Matter: Congress should consider the relevant provisions of the Paperwork Reduction Act of 1980 as an approach to defining a procedure by which independent regulatory agencies can overrule rulemaking directions of the President.

  8. Status: Closed - Implemented

    Comments: Relevant legislation addressing this matter was introduced in the 98th Congress but failed to pass.

    Matter: Congress should consider requiring OMB and the agencies to provide information on what resources the agencies have for preparing regulatory analyses and on whether there is a disparity between the resources available and required for meeting the substantive requirements of statutes.

Recommendations for Executive Action

  1. Status: Closed - Not Implemented

    Comments: Although over 2 years have passed since this recommendation was made, OMB still has not commented on this recommendation and appears to intend to continue its role as outlined in the report.

    Recommendation: The Director of OMB should ensure that OMB plays a broader role in overseeing the regulatory analysis process.

    Agency Affected: Executive Office of the President: Office of Management and Budget

  2. Status: Closed - Not Implemented

    Comments: Although over 2 years have passed since this recommendation was made, OMB still has not commented on this recommendation and appears to intend to continue its role as outlined in the report.

    Recommendation: The Director of OMB should ensure that OMB monitors the procedures used by the agencies in integrating regulatory analysis into the regulatory decisionmaking process and should monitor the resources available to the agencies to fulfill their analytical responsibilities.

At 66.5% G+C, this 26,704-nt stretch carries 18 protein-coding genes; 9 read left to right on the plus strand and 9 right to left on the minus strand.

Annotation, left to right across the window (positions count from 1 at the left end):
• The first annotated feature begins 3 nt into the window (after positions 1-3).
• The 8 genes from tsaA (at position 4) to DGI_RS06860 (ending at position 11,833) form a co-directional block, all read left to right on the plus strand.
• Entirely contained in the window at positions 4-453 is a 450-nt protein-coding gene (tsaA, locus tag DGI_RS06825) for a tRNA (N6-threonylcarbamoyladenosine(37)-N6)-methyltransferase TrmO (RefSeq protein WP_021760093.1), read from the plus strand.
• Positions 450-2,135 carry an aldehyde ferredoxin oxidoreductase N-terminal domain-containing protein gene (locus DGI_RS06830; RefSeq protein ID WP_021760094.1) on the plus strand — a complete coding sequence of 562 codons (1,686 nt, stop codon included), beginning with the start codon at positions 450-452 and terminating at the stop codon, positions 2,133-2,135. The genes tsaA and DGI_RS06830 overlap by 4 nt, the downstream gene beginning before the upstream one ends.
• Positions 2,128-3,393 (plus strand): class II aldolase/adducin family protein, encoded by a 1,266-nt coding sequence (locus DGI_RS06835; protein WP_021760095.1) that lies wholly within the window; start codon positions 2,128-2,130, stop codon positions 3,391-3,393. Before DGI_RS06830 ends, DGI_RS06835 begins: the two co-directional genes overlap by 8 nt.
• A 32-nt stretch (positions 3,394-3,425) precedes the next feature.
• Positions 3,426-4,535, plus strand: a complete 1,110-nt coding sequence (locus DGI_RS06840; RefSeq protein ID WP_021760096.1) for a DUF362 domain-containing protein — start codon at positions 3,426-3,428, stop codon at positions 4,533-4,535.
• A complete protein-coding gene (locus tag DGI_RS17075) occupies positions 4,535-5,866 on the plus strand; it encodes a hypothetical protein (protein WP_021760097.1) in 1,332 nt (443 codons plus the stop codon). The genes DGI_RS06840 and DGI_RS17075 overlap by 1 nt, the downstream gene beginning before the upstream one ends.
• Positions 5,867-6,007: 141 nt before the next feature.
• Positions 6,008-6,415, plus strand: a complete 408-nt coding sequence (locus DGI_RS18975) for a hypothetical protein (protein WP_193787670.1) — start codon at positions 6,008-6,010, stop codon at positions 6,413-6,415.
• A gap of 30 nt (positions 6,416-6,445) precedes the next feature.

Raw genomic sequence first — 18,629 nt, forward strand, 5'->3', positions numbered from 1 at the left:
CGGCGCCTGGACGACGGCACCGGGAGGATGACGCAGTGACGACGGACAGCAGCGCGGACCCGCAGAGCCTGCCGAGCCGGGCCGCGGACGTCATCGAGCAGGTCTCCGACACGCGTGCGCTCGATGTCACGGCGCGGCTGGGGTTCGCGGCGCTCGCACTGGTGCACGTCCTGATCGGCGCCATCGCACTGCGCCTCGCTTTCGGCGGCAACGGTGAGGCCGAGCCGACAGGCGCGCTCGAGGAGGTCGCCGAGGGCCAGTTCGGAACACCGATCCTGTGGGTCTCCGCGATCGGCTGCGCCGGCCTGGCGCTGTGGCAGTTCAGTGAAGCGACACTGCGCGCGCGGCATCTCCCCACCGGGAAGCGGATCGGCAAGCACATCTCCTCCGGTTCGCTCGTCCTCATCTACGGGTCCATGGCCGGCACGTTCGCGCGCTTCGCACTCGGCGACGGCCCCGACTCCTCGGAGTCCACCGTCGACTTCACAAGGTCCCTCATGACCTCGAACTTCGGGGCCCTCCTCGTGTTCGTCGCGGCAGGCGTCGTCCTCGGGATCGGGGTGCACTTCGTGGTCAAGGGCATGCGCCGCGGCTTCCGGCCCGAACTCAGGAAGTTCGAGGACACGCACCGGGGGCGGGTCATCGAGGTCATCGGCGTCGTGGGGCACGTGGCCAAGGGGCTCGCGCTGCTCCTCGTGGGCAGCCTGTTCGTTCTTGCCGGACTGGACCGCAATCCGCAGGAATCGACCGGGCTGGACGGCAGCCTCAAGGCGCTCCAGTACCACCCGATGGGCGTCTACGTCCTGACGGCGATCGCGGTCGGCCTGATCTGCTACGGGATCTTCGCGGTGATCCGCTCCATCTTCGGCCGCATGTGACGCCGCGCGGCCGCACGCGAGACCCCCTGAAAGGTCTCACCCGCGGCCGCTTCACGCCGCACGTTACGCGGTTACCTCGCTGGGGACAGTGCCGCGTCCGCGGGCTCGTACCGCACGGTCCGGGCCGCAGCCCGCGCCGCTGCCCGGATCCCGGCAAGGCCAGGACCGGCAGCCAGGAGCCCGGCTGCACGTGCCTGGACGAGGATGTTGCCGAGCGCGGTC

Agency Affected: Executive Office of the President: Office of Management and Budget

  3. Status: Closed - Not Implemented

    Comments: Although over 2 years have passed since this recommendation was made, OMB still has not commented on this recommendation and appears to intend to continue its role as outlined in the report.

    Recommendation: The Director of OMB should ensure that OMB broadens its effort in promoting the adoption of innovative techniques as an approach to reducing costs, rather than simply establishing less restrictive standards.

    Agency Affected: Executive Office of the President: Office of Management and Budget

  4. Status: Closed - Not Implemented

    Comments: OMB has never commented on this recommendation and has made no public initiatives to promote the development of consistent methodologies.